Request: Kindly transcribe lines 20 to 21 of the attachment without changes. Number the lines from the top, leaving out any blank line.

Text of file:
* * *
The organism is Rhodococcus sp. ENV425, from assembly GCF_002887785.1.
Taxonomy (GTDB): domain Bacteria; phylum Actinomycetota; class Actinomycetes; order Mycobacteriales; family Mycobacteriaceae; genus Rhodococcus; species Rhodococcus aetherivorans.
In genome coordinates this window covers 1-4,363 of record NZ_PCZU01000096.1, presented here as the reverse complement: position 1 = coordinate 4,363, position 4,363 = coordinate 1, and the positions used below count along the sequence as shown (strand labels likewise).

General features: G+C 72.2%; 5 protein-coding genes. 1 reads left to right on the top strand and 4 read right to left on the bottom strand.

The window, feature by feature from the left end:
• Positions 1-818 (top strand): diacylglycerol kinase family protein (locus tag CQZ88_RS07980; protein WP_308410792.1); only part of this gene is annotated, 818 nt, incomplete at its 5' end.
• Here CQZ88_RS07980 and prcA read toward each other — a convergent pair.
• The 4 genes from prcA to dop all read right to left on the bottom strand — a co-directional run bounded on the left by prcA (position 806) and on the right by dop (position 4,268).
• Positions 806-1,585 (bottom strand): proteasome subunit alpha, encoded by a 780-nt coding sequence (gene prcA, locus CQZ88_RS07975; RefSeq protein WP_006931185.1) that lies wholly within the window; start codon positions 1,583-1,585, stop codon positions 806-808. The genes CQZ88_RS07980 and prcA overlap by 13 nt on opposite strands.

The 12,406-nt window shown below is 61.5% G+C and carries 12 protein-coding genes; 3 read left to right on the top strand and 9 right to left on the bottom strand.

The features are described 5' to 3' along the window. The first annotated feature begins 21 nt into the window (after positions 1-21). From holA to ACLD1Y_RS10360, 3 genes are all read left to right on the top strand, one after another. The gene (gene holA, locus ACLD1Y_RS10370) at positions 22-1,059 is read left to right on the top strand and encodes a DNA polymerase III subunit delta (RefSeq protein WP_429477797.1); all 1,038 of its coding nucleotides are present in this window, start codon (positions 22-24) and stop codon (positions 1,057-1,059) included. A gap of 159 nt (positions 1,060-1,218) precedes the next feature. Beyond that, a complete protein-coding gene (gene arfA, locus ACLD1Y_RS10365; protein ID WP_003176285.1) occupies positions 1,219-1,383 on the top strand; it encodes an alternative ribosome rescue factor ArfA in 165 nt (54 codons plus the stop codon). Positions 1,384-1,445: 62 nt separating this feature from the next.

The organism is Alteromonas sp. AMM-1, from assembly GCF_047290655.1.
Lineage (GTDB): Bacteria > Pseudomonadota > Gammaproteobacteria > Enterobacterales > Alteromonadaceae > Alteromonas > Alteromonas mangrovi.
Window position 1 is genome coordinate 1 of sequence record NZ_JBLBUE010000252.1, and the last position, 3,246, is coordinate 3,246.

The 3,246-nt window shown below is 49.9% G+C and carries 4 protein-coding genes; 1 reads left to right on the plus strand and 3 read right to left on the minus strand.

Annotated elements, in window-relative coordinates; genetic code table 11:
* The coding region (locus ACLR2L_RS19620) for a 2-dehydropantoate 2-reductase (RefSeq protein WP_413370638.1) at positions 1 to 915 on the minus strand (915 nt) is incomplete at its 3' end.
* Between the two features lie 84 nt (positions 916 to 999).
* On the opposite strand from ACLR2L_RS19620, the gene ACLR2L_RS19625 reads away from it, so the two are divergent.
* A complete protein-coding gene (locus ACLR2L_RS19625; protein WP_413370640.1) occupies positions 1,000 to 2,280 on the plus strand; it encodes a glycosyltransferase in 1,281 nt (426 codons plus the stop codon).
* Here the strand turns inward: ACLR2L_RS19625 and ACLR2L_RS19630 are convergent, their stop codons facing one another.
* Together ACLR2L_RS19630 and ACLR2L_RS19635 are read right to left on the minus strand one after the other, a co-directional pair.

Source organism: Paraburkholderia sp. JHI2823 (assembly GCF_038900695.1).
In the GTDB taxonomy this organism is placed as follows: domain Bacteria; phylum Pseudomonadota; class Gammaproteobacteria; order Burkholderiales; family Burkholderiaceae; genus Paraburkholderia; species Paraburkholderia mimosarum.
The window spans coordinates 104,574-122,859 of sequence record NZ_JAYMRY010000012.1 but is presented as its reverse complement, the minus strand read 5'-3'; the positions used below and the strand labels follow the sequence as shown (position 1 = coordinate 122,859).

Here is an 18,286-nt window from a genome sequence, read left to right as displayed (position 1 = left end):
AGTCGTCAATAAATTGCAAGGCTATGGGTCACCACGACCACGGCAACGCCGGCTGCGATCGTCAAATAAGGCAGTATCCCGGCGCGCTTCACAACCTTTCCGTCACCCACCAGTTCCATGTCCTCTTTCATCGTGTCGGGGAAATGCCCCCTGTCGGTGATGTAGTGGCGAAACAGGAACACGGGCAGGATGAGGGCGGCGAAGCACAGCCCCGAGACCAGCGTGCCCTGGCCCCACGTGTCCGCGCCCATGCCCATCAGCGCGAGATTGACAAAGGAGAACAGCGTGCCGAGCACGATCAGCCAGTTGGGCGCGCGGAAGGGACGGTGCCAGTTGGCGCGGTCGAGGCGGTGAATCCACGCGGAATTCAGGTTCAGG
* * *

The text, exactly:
* A complete protein-coding gene (locus ACLR2L_RS19625; protein WP_413370640.1) occupies positions 1,000 to 2,280 on the plus strand; it encodes a glycosyltransferase in 1,281 nt (426 codons plus the stop codon).
* Here the strand turns inward: ACLR2L_RS19625 and ACLR2L_RS19630 are convergent, their stop codons facing one another.